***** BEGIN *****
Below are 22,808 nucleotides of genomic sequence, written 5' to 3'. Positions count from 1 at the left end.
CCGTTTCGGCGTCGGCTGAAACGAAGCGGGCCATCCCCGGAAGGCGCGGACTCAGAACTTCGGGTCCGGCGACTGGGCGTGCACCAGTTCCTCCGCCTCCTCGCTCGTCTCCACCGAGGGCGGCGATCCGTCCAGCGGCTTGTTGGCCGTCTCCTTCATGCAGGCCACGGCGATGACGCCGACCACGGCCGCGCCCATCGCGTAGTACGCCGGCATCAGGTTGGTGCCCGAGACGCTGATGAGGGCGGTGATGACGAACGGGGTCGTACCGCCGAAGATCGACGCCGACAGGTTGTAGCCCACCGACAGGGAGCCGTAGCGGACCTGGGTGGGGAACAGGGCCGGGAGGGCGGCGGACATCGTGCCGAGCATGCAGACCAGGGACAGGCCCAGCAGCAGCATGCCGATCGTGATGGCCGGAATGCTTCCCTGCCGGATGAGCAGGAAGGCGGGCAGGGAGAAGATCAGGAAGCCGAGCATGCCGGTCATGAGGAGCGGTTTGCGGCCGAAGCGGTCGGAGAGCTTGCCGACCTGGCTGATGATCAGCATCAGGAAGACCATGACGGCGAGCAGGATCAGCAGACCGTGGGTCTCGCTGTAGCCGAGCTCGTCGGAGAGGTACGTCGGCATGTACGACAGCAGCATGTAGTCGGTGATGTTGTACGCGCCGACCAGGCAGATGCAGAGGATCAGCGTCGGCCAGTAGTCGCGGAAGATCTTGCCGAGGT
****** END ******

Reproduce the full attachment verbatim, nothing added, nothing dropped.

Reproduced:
Below are 22,808 nucleotides of genomic sequence, written 5' to 3'. Positions count from 1 at the left end.
CCGTTTCGGCGTCGGCTGAAACGAAGCGGGCCATCCCCGGAAGGCGCGGACTCAGAACTTCGGGTCCGGCGACTGGGCGTGCACCAGTTCCTCCGCCTCCTCGCTCGTCTCCACCGAGGGCGGCGATCCGTCCAGCGGCTTGTTGGCCGTCTCCTTCATGCAGGCCACGGCGATGACGCCGACCACGGCCGCGCCCATCGCGTAGTACGCCGGCATCAGGTTGGTGCCCGAGACGCTGATGAGGGCGGTGATGACGAACGGGGTCGTACCGCCGAAGATCGACGCCGACAGGTTGTAGCCCACCGACAGGGAGCCGTAGCGGACCTGGGTGGGGAACAGGGCCGGGAGGGCGGCGGACATCGTGCCGAGCATGCAGACCAGGGACAGGCCCAGCAGCAGCATGCCGATCGTGATGGCCGGAATGCTTCCCTGCCGGATGAGCAGGAAGGCGGGCAGGGAGAAGATCAGGAAGCCGAGCATGCCGGTCATGAGGAGCGGTTTGCGGCCGAAGCGGTCGGAGAGCTTGCCGACCTGGCTGATGATCAGCATCAGGAAGACCATGACGGCGAGCAGGATCAGCAGACCGTGGGTCTCGCTGTAGCCGAGCTCGTCGGAGAGGTACGTCGGCATGTACGACAGCAGCATGTAGTCGGTGATGTTGTACGCGCCGACCAGGCAGATGCAGAGGATCAGCGTCGGCCAGTAGTCGCGGAAGATCTTGCCGAGGT